View the certs:
keytool -v -list -keystore /apps/software/jdk1.8.0_92/jre/lib/security/cacerts
Add new cert:
keytool -importcert -alias TESTNAME -keystore /apps/software/jdk1.8.0_92/jre/lib/security/cacerts -file /tmp/test-public-cert.crt
Confirm the addition:
keytool -list -keystore /apps/software/jdk1.8.0_92/jre/lib/security/cacerts -alias TESTNAME
Note: default password for cacerts file in tomcat is “changeit”
SFTP uses SSH protocol, so first we have to install windows version of openssh the server.
Luckily we get the precompiled version of it, so we just have to unzip the contents to a folder. Please note that this installation should be used only in a non-prod environment.
Download link : https://github.com/PowerShell/Win32-OpenSSH/releases/download/3_19_2016/OpenSSH-Win64-1.1.zip (I find that the latest versions give a 1067 error while starting)
Inside PowerShell prompt execute below command to bypass execution restrictions:
Set-ExecutionPolicy -Scope Process -ExecutionPolicy Bypass
Once server is up, edit c:\OpenSSH-Win\sshd_config
Modify below line in config file:
subsystem sftp c:\OpenSSH-Win\sftp-server.exe -d C:/Users/ftp-testing/Work
-d –> default working directory for ftp logins
Open cmd in elevated rights
It will show installation successful.
Open services.msc and go to sshd
Make sure sshd starts “Automatically”
Generate SSH keys for the server (they are necessary to start sshd):
Start SSHD service
Connect ssh using some client tools, like, winscp.
Common screen commands that we can use are:
Starting Named Session:
screen -S session_name
Detach from screen session without killing that session:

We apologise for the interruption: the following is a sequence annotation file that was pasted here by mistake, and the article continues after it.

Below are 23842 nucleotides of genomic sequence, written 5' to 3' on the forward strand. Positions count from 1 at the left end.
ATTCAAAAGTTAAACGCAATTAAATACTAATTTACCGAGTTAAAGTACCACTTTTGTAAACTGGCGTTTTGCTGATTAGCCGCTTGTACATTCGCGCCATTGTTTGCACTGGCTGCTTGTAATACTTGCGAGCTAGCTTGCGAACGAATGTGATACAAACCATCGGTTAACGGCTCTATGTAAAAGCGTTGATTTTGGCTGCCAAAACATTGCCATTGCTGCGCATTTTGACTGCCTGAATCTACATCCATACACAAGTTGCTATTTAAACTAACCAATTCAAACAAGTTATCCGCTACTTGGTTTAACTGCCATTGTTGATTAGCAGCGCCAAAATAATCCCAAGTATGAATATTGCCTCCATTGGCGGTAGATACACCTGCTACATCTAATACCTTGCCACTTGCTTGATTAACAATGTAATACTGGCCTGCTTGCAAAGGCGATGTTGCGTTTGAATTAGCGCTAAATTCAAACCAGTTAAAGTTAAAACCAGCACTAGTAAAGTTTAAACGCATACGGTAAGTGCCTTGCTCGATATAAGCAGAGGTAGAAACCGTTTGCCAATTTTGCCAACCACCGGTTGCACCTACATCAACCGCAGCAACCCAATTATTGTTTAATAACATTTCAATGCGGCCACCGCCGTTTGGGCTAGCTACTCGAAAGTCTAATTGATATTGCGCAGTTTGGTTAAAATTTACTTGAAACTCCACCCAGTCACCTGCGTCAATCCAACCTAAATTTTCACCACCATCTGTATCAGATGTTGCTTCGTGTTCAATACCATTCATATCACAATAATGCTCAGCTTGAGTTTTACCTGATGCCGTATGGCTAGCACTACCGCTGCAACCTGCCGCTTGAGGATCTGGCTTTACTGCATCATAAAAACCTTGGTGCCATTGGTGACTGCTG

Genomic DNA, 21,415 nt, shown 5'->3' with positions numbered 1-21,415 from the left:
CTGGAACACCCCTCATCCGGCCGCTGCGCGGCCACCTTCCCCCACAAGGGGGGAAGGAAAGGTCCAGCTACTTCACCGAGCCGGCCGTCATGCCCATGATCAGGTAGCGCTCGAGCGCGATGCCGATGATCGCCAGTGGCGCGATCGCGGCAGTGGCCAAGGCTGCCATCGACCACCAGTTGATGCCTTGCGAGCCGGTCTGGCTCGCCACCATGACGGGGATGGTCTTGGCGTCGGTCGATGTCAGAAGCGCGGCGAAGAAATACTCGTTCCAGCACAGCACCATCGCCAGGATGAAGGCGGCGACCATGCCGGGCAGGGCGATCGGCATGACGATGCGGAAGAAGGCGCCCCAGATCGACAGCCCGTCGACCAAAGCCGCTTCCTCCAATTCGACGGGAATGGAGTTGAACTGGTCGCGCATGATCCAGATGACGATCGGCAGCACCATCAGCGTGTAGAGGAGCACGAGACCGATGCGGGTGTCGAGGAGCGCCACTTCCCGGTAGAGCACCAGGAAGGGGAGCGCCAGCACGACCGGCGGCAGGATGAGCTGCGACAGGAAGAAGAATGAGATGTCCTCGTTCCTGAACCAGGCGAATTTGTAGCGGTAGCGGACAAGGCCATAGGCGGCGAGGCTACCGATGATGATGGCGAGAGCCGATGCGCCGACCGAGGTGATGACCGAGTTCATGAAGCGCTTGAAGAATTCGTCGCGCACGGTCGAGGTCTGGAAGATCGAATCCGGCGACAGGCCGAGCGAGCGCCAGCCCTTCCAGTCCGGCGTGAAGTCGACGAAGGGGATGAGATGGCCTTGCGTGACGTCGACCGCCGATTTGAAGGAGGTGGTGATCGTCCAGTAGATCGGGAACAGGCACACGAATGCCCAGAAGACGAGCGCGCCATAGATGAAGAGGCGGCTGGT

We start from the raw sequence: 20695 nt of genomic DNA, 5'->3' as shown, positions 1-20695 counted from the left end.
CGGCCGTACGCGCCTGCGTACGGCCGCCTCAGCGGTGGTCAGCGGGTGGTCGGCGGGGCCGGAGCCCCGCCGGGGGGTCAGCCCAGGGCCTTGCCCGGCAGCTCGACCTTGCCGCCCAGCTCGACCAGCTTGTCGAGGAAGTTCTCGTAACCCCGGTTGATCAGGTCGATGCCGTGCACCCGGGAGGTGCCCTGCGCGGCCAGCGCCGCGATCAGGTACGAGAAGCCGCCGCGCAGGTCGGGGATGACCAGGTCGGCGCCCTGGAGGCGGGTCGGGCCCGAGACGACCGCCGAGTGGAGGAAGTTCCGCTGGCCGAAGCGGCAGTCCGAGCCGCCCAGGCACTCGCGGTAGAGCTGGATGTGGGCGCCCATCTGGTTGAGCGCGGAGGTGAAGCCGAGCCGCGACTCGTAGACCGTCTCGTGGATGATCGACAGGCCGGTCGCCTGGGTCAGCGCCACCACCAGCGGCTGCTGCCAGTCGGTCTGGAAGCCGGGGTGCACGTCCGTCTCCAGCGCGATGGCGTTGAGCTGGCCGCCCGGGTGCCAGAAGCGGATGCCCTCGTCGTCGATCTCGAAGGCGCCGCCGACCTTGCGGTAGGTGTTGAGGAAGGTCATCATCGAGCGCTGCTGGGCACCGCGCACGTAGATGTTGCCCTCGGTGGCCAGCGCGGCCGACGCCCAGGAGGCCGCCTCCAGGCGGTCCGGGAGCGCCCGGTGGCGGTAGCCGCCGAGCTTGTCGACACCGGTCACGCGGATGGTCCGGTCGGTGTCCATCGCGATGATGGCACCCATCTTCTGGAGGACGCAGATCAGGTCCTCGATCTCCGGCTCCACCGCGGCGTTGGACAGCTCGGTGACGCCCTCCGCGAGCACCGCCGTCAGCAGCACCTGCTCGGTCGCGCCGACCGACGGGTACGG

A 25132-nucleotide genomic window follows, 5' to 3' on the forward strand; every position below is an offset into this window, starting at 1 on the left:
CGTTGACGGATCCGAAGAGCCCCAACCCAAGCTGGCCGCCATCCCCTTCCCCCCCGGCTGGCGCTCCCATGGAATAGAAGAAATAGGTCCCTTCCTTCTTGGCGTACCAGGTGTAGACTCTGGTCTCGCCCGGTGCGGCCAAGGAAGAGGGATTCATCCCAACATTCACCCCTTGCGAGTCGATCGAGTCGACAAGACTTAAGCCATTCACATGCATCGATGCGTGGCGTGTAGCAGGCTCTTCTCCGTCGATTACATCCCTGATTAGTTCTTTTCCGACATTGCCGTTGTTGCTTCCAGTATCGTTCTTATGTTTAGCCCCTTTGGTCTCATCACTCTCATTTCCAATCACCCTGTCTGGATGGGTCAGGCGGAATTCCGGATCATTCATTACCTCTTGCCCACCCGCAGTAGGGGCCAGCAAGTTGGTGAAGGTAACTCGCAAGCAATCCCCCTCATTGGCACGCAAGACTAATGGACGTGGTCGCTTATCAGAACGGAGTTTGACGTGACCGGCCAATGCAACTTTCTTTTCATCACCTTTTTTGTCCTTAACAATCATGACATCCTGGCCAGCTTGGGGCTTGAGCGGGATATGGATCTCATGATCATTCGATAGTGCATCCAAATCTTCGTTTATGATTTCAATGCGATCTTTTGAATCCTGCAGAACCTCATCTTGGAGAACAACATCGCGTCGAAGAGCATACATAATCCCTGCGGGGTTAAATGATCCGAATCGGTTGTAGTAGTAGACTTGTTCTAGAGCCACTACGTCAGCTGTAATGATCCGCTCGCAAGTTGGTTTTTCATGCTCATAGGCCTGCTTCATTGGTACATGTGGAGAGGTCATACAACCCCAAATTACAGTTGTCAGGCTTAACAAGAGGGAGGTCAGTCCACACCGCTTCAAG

Reattaching a screen session:
screen -r (works if only one session is present)
List all existing screen sessions:
If there are more than one screen session, we should mention the screen session id:
To install multiple npm versions and switch between them, you should use Node Version Manager (nvm)
nvm can be installed by the below commands for a particular user where the commands are run:
curl -o- https://raw.githubusercontent.com/nvm-sh/nvm/v0.34.0/install.sh | bash
After successful completion, if you want to install a specific Node Js version use the below command:
nvm install 8.9.4
Finally, check npm version using:
To check node js version:
We can use the below command to generate a random alpha-numeric strong password from a linux terminal (bash/sh)
< /dev/urandom tr -dc A-Za-z0-9 | head -c14; echo
-c --> specifies the length of the random string generated.
Export the private key file from the pfx file:
#openssl pkcs12 -in filename.pfx -nocerts -out key.pem
Remove the passphrase from the private key:
#openssl rsa -in key.pem -out server.key
Export the certificate file from the pfx file:
#openssl pkcs12 -in filename.pfx -clcerts -nokeys -out cert.pem
Sometimes it is useful to create a working copy that is made out of a number of different checkouts. For example, you may want different files or subdirectories to come from different locations in a repository, or perhaps from different repositories altogether. If you want every user to have the same layout, you can define the
svn:externals properties to pull in the specified resource at the locations where they are needed.
Command to get the externals already set for a folder:
svn propget svn:externals <folder_name>
To edit an already assigned external or add a new external to a folder use the command:
- first set an appropriate editor to edit the externals:
2. Then use the below command:
svn propedit svn:externals <folder_name> <absolute_path_to_the_folder>
eg: svn propedit svn:externals test /home/kevin/modules/configuration/test
The above command will open the editor “vi” and we can provide the necessary externals url there and save the file.